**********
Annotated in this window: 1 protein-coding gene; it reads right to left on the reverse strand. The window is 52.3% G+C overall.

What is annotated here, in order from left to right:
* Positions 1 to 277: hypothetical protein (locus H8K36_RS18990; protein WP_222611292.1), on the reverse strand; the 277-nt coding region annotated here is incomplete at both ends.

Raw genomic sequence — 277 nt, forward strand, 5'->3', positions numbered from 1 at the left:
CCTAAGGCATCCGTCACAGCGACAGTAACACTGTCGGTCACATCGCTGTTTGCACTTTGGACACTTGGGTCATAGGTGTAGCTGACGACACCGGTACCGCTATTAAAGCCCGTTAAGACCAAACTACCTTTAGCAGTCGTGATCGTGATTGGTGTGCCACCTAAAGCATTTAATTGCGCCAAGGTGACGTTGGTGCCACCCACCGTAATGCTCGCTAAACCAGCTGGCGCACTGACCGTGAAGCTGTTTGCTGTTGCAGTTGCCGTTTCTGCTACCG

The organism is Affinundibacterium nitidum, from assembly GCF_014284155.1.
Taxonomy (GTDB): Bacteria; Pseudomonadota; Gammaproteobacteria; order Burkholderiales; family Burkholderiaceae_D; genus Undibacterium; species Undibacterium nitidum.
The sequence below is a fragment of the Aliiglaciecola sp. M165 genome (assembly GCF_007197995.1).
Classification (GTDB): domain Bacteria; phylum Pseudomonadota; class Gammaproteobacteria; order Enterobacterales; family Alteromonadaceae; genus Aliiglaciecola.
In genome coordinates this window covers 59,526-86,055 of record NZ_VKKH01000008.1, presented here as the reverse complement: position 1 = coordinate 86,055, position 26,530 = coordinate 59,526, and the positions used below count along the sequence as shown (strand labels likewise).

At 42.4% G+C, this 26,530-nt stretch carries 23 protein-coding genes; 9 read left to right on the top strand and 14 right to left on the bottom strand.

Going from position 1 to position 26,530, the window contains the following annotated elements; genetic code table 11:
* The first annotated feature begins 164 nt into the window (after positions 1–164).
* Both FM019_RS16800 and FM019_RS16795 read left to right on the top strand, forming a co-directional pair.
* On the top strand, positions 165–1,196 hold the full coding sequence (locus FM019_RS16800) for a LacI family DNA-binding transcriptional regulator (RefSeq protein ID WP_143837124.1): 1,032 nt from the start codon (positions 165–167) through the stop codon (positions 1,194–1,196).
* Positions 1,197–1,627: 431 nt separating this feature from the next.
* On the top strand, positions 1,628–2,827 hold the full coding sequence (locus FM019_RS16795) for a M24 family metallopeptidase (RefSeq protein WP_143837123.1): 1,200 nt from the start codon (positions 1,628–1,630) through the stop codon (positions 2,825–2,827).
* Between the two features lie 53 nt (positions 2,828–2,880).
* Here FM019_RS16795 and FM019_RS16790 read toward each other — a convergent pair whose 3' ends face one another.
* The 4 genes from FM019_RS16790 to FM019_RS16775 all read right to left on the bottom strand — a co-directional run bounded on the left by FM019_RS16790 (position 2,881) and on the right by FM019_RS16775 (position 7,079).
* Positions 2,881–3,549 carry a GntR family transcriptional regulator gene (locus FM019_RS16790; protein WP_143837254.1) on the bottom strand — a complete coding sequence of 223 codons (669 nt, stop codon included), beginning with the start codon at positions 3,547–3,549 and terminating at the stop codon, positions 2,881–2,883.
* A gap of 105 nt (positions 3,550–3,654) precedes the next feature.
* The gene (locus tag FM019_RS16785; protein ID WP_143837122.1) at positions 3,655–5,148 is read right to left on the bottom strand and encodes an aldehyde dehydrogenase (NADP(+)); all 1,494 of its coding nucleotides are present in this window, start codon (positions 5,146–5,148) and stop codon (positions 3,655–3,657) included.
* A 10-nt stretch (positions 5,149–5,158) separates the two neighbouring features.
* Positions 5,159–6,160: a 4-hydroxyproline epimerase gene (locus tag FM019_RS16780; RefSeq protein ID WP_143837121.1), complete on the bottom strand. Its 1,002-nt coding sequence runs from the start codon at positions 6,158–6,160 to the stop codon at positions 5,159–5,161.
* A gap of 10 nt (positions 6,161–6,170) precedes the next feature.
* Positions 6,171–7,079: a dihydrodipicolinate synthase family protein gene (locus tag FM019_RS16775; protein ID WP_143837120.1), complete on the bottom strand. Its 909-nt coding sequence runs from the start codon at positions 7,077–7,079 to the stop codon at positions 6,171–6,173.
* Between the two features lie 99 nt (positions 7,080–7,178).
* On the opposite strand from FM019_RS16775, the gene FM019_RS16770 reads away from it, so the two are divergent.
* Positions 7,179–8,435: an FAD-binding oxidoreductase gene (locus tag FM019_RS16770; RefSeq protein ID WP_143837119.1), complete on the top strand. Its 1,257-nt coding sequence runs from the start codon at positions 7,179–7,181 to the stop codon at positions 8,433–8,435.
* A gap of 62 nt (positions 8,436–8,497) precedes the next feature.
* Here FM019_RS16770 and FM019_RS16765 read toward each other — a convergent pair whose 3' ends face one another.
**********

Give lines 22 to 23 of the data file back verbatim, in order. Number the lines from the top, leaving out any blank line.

* A gap of 105 nt (positions 3,550–3,654) precedes the next feature.
* The gene (locus tag FM019_RS16785; protein ID WP_143837122.1) at positions 3,655–5,148 is read right to left on the bottom strand and encodes an aldehyde dehydrogenase (NADP(+)); all 1,494 of its coding nucleotides are present in this window, start codon (positions 5,146–5,148) and stop codon (positions 3,655–3,657) included.